Wednesday, September 11, 2013

Sept. 11: Remembrance

Blogging challenge for today: what do you remember about this day in 2001?

Funny that I just blogged about Corinne, as she figures heavily into my 9/11 memories, as well. I guess this is just her week for being featured prominently on the blog! (You can thank me later, C.)

I was in San Diego on business, a conference that is heavily attended by my work and many others in the health care marketing arena every year. There were many of us from work there--maybe almost 20.

On the morning of Sept. 11, I woke up around 6 a.m. PT, and went down to the hotel gym. I got on a treadmill and started walking, and then looked up at the TV. I think the first tower had already been hit, and I stood there and watched the TV for a while before just picking up my stuff and walking back to my room, and turning on CNN there. I sat, glued to the screen, for some time.

I called home, talked to my then-husband, and Seth--who was coming up on 5--and then somehow (how? we didn't have cell phones?) learned from Corinne, who was on her way to see me from the Central California Coast, that she was stuck in some pretty extreme traffic on the way to San Diego.

Anyway, the day was a blur of TV watching. When I went over to the conference center, the huge 20-foot screens were all filled with images of the towers, the Pentagon, the field in Pennsylvania. Soon enough they were filled with Saddam Hussein, and talk of al Qaeda involvement. The conference as it had been planned simply disappeared. People from the east coast immediately started driving home. My co-workers spent time each day for the next couple of days calling Alaska Airlines asking when they would be flying again. The ticket agents would take our names and give us flight numbers and seat assignments, but when those times rolled around and there were no planes flying anywhere, we'd call again. It was a weird, futile exercise, but it somehow helped us feel like we could manage something, control something, when quite obviously we could not.

Corinne brought her daughter, Adrienne, with her--she was just a few months old at the time--so we had something cute and bouncy to pay attention to. We decided to keep our dinner reservations at a restaurant in La Jolla, and drove down and had a quick meal, but I don't remember it very well. It was a highly distractable time.

Finally on Thursday it was decided as a group we would drive home (to my memory, Corinne stayed one night and then drove home Wednesday). There were a few rental cars already rented to those in our group, and we divided up and hit the road around noon. By Friday night we were home, and very glad to be.

Last fall, when Corinne and I went to NYC for my birthday, one of our first stops was the 9/11 memorial at the former WTC location in lower Manhattan. It's a solemn place, to be sure, but very beautiful and still. It's hard to even fathom now how gutted the city looked after the events of 9/11--I've been to Ground Zero four times since then--solo, with husband, with Seth and with Corinne--and each time it is more healed, but what happened there is still very present. Never forgotten.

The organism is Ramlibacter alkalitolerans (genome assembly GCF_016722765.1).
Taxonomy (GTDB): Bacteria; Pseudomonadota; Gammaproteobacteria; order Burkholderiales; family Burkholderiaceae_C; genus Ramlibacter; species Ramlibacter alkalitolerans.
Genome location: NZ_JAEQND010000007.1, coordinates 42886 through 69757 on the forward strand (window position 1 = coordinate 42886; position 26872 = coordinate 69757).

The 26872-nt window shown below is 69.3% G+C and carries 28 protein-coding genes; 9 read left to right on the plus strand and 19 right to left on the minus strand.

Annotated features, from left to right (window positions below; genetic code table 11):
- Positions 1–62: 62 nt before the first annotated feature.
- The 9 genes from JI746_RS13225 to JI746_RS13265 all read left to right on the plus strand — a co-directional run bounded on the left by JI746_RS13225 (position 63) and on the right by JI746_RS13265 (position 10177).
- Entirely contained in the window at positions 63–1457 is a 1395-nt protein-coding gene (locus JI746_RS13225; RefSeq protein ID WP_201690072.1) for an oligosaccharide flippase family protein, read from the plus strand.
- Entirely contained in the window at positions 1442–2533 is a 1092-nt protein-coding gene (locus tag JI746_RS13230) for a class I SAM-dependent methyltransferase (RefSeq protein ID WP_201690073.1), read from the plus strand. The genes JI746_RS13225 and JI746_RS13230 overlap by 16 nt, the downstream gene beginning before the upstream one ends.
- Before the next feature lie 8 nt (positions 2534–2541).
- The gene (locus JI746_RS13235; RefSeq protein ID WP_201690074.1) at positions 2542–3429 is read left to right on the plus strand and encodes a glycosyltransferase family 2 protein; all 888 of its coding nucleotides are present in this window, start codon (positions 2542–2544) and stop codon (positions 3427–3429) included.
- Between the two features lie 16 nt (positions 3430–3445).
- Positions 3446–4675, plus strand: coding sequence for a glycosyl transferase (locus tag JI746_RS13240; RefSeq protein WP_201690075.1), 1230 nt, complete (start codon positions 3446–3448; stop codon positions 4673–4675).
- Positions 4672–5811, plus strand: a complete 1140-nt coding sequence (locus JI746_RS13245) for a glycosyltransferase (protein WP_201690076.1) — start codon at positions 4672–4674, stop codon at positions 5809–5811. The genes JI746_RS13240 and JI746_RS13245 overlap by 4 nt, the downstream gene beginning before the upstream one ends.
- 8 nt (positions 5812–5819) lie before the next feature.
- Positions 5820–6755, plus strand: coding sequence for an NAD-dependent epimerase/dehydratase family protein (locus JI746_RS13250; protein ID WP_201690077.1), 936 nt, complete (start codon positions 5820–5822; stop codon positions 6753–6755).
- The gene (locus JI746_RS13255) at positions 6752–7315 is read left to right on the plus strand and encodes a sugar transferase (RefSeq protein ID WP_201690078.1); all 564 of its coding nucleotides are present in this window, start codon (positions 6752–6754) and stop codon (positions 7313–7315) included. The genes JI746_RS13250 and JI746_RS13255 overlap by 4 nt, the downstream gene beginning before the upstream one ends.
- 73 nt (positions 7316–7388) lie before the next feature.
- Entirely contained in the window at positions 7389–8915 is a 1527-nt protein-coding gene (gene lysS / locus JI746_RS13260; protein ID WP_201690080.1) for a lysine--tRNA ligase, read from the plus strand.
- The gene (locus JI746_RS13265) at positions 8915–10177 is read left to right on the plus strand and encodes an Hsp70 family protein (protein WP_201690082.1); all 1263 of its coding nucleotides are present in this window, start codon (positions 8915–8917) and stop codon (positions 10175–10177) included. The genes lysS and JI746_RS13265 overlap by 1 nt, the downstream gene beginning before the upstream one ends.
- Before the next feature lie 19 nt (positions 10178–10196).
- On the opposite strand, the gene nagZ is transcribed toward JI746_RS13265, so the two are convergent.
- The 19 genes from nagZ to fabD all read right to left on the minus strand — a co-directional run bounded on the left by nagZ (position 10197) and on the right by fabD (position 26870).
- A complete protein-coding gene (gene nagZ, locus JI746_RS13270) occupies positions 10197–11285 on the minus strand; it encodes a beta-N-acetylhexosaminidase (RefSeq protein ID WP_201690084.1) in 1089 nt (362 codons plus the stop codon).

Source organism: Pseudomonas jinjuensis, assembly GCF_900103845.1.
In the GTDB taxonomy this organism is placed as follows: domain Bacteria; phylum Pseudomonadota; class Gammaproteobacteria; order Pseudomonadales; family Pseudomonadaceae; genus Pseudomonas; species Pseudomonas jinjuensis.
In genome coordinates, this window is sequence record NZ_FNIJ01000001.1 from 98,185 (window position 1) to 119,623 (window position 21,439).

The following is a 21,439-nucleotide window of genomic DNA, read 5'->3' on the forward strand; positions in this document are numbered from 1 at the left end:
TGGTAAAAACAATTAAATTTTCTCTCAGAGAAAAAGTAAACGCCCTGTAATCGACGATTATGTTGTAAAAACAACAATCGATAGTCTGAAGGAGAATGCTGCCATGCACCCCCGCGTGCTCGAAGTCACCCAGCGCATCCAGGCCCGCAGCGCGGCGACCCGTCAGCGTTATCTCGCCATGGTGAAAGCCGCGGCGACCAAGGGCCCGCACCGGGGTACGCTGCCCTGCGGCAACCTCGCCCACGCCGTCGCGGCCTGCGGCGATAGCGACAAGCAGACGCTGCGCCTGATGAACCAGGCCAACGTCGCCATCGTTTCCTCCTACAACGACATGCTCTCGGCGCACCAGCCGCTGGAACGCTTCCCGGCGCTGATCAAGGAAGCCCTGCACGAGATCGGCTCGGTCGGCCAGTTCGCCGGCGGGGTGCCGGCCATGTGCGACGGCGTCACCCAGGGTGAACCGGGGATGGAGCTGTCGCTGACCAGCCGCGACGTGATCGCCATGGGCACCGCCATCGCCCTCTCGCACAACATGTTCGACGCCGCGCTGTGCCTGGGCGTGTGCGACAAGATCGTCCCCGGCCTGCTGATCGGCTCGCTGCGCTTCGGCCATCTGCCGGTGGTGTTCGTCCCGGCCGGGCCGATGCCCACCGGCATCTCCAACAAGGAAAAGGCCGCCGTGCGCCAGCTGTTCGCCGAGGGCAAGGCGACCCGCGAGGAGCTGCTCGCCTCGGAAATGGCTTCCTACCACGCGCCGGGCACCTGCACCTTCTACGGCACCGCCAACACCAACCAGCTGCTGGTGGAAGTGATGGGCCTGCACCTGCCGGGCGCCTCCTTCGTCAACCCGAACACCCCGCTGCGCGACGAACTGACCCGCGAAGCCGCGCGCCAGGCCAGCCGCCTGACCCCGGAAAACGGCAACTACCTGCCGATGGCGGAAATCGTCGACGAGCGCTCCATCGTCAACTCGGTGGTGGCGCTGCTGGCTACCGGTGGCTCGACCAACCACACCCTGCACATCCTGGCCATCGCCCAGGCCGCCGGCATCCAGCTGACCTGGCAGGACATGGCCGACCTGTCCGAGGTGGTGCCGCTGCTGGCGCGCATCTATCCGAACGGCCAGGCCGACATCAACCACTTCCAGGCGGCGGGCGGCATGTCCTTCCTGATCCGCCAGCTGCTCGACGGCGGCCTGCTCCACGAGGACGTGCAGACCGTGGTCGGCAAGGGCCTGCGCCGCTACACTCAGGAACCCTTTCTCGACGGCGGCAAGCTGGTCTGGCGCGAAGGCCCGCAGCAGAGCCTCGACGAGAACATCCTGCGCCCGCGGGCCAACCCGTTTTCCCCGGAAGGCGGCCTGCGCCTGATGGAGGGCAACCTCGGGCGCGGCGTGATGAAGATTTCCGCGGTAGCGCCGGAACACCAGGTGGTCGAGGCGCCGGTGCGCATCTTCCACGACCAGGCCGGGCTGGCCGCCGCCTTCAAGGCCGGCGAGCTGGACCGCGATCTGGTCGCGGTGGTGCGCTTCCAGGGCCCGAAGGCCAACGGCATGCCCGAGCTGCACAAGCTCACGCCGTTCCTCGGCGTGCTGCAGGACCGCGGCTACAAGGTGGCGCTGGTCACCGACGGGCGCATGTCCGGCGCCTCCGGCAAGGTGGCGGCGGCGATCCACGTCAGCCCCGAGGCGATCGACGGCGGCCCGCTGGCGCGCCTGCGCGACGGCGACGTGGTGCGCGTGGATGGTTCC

I have a book that was published on the 10th anniversary of 9/11, called September Morning. It is a collection of poems and readings from the memorial services over the years. There are notes to parents, to spouses, siblings; words about loss and remembering; poems from many well-known writers that fit the mood and the moment of a memorial.

One of my very favorites, "The Names," written by Billy Collins and read by him in 2002, was re-read in part by Mayor Bloomberg in 2003. The final lines:

Names etched on the head of a pin.
One name spanning a bridge, another undergoing a tunnel.
A blue name needled into the skin.
Names of citizens, workers, mothers and fathers,
The bright-eyed daughter, the quick son,
Alphabet of names in a green field.
Names in the small tracks of birds.
Names lifted from a hat
Or balanced on the tip of the tongue.
Names wheeled into the dim warehouse of memory.
So many names, there is barely room on the walls of the heart.

When you walk the memorial (panorama above), and see all the names cut out of metal and lit from behind (below), the loss of life is heart-stopping. You can hear the number: 2,792. But when you see 2,792 names, one after the other, it hits home, much like hearing those names read as they do each year at Ground Zero.

What do you remember about 9/11? Do you do anything special or different to commemorate the day?

Jen and I (and now my mom and Lisa too!) are blog challenging throughout September. You can catch her blog over at Stuff Jen Says. If you want to write along with us, give me a shout and I'll send you the blog prompts.


  1. In some ways it was such a blur and yet I remember everything about it. I remember feeling overly vigilant and yet, I was completely distracted - horrified I'd just brought a child into a world where this could happen.

    Being there last year was such a heavy - time to ponder, bringing it full circle to me in many ways. So glad we went, and were able to be there together.

    We've covered some ground lady! xx

  2. Thank you for this...I remember that day like it was yesterday.

  3. Well done, Sherilee... love that poem by Billy Collins. Shelby introduced me to him some time ago with his 'Lanyard' poem.

    It was some years after 9/11 that your father and I flew anywhere. Hard to take in the scope of it all... all those names belonged to living, breathing people.

    One day at a time, Sweet Jesus.


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